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Modeling and Estimation

Essentially, all models are wrong, but some are useful.

George Box, Statistician (1919-2013)

We have covered question formulation, data cleaning, and exploratory data analysis, the first three steps of the data science lifecycle. We have also seen that EDA often reveals relationships between variables in our dataset. How do we decide whether a relationship is real or spurious? How do we use these relationships to make reliable predictions about the future? To answer these questions we will need the mathematical tools for modeling and estimation.

A model is an idealized representation of a system. For example, if we drop a steel ball off the Leaning Tower of Pisa, a simple model of gravity states that we expect the ball to drop to the ground, accelerating at the rate of 9.8 m/s². This model also allows us to predict how long it will take the ball to hit the ground using the laws of projectile motion.

This model of gravity describes our system's behavior but is only an approximation—it leaves out the effects of air resistance, the gravitational effects of other celestial bodies, and the buoyancy of air. Because of these unconsidered factors, our model will almost always make incorrect predictions in real life! Still, the simple model of gravity is accurate enough in so many situations that it's widely used and taught today.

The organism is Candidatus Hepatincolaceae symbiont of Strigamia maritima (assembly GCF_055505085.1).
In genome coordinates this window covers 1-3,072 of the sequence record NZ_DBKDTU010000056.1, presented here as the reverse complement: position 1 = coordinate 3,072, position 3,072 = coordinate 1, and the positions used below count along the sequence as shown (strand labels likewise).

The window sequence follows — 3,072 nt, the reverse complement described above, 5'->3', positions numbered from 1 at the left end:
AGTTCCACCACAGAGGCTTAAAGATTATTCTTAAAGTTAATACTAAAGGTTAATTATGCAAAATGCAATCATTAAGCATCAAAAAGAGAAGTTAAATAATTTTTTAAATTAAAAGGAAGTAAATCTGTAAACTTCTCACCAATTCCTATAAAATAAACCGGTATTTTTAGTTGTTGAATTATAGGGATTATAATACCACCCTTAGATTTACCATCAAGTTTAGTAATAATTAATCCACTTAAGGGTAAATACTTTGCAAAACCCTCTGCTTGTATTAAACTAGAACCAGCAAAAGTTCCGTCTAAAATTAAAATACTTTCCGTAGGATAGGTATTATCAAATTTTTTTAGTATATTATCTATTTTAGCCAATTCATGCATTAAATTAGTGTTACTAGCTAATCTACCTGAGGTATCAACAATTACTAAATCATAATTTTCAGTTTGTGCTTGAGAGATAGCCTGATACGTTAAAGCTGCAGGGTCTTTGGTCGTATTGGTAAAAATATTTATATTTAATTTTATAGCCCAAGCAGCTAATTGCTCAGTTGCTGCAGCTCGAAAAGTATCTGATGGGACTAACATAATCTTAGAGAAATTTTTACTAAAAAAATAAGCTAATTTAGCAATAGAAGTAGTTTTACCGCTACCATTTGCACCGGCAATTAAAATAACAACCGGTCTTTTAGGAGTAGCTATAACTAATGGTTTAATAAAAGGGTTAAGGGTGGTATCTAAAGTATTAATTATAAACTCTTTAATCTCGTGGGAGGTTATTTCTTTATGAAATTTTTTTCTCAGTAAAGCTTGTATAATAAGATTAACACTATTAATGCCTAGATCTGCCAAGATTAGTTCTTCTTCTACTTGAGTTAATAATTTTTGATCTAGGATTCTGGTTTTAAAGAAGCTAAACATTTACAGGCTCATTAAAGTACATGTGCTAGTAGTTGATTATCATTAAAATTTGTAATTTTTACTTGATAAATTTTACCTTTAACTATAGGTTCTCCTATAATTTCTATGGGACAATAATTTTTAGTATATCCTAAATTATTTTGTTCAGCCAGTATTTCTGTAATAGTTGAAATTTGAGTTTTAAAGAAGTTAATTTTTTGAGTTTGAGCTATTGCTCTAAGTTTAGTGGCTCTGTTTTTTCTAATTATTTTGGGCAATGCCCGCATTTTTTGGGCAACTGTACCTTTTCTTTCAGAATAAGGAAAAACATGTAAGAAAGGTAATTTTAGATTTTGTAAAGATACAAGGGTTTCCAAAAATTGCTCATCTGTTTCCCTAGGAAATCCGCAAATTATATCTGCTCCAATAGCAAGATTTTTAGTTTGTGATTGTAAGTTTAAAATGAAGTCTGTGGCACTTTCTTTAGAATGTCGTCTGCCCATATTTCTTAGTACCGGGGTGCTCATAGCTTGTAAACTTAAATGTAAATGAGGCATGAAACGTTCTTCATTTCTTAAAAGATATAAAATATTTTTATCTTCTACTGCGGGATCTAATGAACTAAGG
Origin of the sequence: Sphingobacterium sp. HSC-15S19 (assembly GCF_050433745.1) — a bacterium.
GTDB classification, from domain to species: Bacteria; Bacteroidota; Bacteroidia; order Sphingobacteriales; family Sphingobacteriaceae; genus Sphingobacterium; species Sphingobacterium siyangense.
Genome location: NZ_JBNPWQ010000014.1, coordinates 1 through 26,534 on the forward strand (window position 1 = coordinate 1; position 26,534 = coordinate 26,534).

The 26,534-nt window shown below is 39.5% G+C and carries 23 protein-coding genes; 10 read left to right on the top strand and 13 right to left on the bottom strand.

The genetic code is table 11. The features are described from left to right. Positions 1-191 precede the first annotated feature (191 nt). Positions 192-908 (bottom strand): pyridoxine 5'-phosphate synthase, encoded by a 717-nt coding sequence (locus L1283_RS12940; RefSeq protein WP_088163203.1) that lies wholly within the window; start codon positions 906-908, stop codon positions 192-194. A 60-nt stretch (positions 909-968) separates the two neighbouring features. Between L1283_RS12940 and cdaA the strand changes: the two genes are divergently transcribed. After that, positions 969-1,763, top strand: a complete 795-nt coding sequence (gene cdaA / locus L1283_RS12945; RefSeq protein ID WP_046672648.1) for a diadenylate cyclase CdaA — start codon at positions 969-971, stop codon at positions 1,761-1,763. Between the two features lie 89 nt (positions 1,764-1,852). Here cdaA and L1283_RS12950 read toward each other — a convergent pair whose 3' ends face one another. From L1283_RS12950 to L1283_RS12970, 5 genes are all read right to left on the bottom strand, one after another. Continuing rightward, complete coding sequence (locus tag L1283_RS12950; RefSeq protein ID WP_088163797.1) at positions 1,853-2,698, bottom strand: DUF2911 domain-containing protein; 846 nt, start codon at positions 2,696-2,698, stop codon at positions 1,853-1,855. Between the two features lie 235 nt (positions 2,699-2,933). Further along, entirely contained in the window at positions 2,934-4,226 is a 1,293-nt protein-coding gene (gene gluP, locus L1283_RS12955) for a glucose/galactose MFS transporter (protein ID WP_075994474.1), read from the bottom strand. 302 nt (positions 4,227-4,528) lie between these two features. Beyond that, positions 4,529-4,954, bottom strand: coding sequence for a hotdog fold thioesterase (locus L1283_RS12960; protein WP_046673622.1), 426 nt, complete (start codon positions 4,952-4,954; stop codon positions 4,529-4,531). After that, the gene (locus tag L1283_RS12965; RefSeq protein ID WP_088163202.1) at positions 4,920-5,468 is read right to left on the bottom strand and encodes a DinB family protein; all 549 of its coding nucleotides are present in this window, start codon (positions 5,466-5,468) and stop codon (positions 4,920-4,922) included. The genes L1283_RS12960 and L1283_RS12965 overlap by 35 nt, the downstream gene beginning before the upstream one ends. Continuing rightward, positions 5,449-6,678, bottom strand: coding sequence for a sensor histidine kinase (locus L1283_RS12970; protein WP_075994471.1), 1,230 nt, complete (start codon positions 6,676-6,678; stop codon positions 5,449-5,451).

Similarly, any model that we define using data is an approximation of a real-world process. When the approximations are not too severe, our model has practical use. This naturally raises a few fundamental questions. How do we choose a model? How do we know whether we need a more complicated model?

In the remaining chapters of the book, we will develop computational tools to design and fit models to data. We will also introduce inferential tools that allow us to reason about our models' ability to generalize to the population of interest.